Loan forgiveness for fast-growing Mile High Labs, a Broomfield extractor of CBD, is up in the air. The company received a PPP loan between $2 million and $5 million in early May. But it had shed jobs earlier in the year, including in March and April, according to a laid-off worker who spoke on the condition of anonymity. For 100% forgiveness, the company can still qualify if it rehires laid-off staff or replacements by Dec. 31 (a date that was originally set at June 30). The company, which on its website said it employed 180 people last year, did not respond to requests for comment.
However, any company could lay everyone off and keep the money. But then the loan becomes just a loan, albeit one with a very low interest rate of 1%. Loans must be paid back within two years if the loan was made before June 5, or up to five years for loans made after June 5.
EcoGen Laboratories, a hemp and CBD manufacturer in Grand Junction, may be under similar economic pressures as Mile High Labs. But its PPP loan of $2 million to $5 million for 163 jobs, has a good shot at forgiveness, though the company does not want to speculate.
Since getting the money in early April, EcoGen kept its employees for the minimum eight weeks, which is now an optional 24 weeks. On July 1, it laid off 101 employees.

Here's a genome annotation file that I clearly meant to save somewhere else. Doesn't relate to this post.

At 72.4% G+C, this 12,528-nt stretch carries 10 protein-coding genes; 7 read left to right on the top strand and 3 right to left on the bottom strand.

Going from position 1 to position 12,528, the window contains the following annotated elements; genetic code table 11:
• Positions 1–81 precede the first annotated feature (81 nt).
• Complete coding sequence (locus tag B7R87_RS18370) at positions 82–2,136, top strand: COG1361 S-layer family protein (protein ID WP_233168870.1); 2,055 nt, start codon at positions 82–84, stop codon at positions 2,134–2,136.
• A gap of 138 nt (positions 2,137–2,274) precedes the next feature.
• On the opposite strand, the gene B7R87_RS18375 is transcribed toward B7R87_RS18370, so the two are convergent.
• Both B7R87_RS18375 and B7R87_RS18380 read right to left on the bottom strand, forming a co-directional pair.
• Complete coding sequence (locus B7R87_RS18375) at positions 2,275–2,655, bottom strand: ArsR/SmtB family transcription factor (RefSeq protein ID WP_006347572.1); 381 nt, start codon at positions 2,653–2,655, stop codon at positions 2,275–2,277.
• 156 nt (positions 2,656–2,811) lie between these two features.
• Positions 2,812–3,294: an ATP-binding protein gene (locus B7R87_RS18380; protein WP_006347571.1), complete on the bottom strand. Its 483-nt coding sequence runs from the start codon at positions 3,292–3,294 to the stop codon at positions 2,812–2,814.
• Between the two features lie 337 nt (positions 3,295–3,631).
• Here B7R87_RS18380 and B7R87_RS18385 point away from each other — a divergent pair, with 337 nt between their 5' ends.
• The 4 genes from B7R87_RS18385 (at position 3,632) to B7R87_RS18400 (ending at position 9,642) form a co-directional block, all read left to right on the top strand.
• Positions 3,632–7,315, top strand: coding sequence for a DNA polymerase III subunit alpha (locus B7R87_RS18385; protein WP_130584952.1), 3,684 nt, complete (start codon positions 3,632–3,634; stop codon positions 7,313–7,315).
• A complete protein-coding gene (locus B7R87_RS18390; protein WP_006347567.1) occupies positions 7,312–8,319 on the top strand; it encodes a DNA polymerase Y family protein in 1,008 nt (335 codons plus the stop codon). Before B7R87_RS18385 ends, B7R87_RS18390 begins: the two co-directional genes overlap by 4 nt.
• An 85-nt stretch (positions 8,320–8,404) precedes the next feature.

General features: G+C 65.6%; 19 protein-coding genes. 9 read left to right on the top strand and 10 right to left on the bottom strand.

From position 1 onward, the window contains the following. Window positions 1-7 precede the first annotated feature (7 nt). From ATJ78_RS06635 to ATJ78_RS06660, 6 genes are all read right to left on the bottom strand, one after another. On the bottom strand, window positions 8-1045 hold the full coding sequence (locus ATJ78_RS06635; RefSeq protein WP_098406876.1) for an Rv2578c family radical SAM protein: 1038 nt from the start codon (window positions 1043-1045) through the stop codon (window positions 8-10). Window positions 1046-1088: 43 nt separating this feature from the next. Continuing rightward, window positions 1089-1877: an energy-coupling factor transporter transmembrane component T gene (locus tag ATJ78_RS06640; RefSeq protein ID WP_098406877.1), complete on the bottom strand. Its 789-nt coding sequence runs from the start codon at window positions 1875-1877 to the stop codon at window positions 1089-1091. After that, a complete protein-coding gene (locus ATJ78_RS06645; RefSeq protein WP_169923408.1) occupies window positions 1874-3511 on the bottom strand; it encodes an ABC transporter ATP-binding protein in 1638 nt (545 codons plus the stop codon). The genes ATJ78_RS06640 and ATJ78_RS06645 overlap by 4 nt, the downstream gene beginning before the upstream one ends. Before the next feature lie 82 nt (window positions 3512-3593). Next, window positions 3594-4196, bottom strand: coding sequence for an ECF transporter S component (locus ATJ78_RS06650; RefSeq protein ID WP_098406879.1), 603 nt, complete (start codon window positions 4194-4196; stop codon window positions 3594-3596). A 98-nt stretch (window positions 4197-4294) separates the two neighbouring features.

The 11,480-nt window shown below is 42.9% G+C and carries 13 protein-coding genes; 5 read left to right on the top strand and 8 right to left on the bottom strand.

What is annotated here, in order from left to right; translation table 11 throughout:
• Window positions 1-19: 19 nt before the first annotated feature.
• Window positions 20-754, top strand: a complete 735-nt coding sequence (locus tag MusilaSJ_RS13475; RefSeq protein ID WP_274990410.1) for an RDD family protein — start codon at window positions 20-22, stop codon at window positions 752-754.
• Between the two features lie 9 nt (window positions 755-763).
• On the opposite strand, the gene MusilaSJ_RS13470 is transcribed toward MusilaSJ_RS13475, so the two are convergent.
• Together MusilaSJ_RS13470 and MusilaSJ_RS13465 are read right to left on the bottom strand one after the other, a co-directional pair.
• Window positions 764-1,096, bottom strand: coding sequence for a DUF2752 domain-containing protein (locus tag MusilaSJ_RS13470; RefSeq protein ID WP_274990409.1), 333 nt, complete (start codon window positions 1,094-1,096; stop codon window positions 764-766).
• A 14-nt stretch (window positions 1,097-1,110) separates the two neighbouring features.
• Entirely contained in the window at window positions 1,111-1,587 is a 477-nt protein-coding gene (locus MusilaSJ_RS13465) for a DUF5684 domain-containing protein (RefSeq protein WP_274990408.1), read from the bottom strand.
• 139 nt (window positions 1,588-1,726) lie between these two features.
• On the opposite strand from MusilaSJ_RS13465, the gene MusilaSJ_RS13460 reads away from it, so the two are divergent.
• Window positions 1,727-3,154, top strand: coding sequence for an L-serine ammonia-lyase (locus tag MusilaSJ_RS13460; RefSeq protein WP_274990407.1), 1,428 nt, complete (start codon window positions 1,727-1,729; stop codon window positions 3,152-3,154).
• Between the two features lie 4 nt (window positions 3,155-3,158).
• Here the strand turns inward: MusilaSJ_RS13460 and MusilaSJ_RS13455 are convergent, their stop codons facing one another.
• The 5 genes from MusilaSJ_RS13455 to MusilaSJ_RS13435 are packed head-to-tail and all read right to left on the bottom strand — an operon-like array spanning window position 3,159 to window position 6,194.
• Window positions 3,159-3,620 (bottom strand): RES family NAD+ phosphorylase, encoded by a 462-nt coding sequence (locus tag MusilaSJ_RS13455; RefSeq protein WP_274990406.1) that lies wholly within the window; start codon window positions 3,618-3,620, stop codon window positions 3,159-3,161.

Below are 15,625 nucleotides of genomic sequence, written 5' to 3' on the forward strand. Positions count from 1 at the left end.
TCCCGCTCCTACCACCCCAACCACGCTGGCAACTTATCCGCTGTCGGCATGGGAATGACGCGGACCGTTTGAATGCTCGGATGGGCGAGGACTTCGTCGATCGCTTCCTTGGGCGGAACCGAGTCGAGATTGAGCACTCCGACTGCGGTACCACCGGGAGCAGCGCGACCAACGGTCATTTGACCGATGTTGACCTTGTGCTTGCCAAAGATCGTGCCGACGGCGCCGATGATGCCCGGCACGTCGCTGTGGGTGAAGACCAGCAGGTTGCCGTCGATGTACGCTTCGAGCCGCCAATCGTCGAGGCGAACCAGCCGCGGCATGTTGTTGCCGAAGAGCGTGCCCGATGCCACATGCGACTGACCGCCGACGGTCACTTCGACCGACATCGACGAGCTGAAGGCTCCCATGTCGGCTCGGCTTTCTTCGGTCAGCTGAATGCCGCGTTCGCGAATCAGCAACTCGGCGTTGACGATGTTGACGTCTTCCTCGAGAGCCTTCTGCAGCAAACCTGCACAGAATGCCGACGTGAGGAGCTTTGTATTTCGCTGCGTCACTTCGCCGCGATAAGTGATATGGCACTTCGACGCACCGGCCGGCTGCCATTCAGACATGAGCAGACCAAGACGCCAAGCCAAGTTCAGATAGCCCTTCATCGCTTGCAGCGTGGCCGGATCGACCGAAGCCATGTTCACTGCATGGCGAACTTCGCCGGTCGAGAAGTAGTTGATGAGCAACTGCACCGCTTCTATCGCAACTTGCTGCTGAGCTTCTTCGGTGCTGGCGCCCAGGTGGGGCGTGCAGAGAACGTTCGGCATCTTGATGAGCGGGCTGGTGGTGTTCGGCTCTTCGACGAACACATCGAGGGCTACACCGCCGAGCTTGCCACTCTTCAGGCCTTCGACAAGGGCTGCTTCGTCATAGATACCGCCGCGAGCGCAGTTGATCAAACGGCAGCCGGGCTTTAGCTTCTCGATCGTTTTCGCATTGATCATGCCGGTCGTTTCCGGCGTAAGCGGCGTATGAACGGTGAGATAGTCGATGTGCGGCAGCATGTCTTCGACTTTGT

The money helped the company retain its employees for longer than they might have otherwise been able to, Andrei McQuillan, EcoGen Laboratories chief marketing officer, wrote in an email. After rapid growth, the company is now “right sizing” with recent staffing changes to “reflect the volatility in (the) price taking place across the board in the hemp genetics and hemp-derived products space.
“Notably,” McQuillan added, “EcoGen still employs nearly 100 people and will evaluate reopening positions as necessary to support further growth when the time is right.”
The key will be what happens with forgiveness. Lenders are expected to review payroll and other expenses to see how borrowers used the loan and whether the number of employees match up to Feb. 15.
Only then will the public learn how many of Colorado’s $10.4 billion worth of PPP loans convert to grants.
“In the end, in order to get the loan forgiveness the business will need to show their lender that they paid their employees during the eight-week or 24-week period,” said Chavez, with the SBA. “That process will ultimately provide loan accountability.”
This story was updated at 5 p.m. on July 17 to clarify that ministers and clergy members are exempt from some taxes but must pay taxes on their income.
MORE: See a list of Colorado companies that received federal Paycheck Protection Program loans.